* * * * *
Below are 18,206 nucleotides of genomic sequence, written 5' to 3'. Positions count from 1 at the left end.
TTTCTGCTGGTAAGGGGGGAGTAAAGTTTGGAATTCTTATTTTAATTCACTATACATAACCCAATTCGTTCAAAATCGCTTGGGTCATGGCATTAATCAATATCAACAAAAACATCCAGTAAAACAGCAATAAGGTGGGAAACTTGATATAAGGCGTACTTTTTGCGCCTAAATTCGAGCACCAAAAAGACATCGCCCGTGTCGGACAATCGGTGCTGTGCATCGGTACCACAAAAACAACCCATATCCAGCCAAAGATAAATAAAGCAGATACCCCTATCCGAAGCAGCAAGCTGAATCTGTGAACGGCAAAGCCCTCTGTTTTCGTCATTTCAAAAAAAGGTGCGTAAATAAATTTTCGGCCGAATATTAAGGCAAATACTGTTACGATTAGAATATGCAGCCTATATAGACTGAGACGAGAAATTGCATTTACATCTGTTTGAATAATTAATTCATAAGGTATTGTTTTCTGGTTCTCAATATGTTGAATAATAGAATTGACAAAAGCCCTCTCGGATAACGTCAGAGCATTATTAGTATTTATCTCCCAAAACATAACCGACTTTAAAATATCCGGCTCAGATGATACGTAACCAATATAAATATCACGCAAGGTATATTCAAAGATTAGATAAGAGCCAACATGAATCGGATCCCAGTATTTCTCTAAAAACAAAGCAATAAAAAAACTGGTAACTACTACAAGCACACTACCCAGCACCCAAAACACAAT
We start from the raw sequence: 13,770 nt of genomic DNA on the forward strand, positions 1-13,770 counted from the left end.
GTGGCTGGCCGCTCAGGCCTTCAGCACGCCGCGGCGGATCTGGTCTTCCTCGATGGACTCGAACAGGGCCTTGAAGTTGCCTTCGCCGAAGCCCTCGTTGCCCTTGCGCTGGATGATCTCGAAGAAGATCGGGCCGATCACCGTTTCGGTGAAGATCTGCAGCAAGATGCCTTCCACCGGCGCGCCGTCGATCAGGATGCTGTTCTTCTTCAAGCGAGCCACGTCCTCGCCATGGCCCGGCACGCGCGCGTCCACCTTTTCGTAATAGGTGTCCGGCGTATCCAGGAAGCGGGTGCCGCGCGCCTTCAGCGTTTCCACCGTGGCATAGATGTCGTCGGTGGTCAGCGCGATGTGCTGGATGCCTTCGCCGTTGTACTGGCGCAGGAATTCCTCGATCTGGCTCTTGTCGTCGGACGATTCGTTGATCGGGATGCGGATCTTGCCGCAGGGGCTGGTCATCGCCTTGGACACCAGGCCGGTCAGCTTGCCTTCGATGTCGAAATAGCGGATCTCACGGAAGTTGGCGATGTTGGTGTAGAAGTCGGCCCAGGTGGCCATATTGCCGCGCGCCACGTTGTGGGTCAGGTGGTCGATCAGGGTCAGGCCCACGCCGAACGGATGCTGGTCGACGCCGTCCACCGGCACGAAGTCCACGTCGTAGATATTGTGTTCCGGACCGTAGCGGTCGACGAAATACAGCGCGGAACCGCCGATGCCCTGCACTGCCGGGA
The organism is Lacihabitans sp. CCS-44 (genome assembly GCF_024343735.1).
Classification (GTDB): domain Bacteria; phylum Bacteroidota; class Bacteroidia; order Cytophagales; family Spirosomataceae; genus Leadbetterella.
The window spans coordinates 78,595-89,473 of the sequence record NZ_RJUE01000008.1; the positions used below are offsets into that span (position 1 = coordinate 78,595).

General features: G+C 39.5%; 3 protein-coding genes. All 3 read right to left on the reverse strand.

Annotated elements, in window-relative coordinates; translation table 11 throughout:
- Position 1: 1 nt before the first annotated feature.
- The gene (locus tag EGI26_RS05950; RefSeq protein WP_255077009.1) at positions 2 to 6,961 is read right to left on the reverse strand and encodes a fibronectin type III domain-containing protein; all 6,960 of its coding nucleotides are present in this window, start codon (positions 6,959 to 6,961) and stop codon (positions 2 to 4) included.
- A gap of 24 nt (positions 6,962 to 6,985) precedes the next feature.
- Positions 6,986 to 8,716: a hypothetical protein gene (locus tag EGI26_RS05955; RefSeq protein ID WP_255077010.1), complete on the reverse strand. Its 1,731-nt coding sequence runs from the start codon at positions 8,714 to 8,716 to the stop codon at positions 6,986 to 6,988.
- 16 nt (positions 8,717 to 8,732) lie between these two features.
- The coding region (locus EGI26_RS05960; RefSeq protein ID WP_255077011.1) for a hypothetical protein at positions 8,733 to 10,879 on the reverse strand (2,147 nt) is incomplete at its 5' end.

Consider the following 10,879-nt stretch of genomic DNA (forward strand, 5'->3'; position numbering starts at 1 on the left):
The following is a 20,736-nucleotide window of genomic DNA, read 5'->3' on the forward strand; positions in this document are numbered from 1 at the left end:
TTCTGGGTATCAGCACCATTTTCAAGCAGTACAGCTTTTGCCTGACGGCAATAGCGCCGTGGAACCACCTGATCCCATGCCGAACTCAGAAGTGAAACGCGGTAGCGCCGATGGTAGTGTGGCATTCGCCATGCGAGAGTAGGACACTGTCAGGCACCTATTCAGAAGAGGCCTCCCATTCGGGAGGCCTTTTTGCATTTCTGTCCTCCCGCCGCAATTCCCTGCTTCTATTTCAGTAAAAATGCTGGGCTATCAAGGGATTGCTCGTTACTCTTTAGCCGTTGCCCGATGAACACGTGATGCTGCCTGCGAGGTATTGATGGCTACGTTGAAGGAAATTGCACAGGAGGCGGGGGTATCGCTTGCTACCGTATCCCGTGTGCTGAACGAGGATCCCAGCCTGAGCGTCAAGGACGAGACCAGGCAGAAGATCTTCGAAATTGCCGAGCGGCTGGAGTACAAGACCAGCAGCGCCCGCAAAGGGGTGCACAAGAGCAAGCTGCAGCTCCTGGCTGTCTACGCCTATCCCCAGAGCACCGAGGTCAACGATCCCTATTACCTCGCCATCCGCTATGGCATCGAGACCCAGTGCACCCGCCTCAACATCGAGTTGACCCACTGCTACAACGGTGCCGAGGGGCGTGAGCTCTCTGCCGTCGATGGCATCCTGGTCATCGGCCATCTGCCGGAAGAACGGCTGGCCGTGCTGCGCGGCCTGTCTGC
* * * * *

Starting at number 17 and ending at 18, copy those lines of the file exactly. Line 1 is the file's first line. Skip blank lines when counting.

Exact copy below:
The following is a 20,736-nucleotide window of genomic DNA, read 5'->3' on the forward strand; positions in this document are numbered from 1 at the left end:
TTCTGGGTATCAGCACCATTTTCAAGCAGTACAGCTTTTGCCTGACGGCAATAGCGCCGTGGAACCACCTGATCCCATGCCGAACTCAGAAGTGAAACGCGGTAGCGCCGATGGTAGTGTGGCATTCGCCATGCGAGAGTAGGACACTGTCAGGCACCTATTCAGAAGAGGCCTCCCATTCGGGAGGCCTTTTTGCATTTCTGTCCTCCCGCCGCAATTCCCTGCTTCTATTTCAGTAAAAATGCTGGGCTATCAAGGGATTGCTCGTTACTCTTTAGCCGTTGCCCGATGAACACGTGATGCTGCCTGCGAGGTATTGATGGCTACGTTGAAGGAAATTGCACAGGAGGCGGGGGTATCGCTTGCTACCGTATCCCGTGTGCTGAACGAGGATCCCAGCCTGAGCGTCAAGGACGAGACCAGGCAGAAGATCTTCGAAATTGCCGAGCGGCTGGAGTACAAGACCAGCAGCGCCCGCAAAGGGGTGCACAAGAGCAAGCTGCAGCTCCTGGCTGTCTACGCCTATCCCCAGAGCACCGAGGTCAACGATCCCTATTACCTCGCCATCCGCTATGGCATCGAGACCCAGTGCACCCGCCTCAACATCGAGTTGACCCACTGCTACAACGGTGCCGAGGGGCGTGAGCTCTCTGCCGTCGATGGCATCCTGGTCATCGGCCATCTGCCGGAAGAACGGCTGGCCGTGCTGCGCGGCCTGTCTGC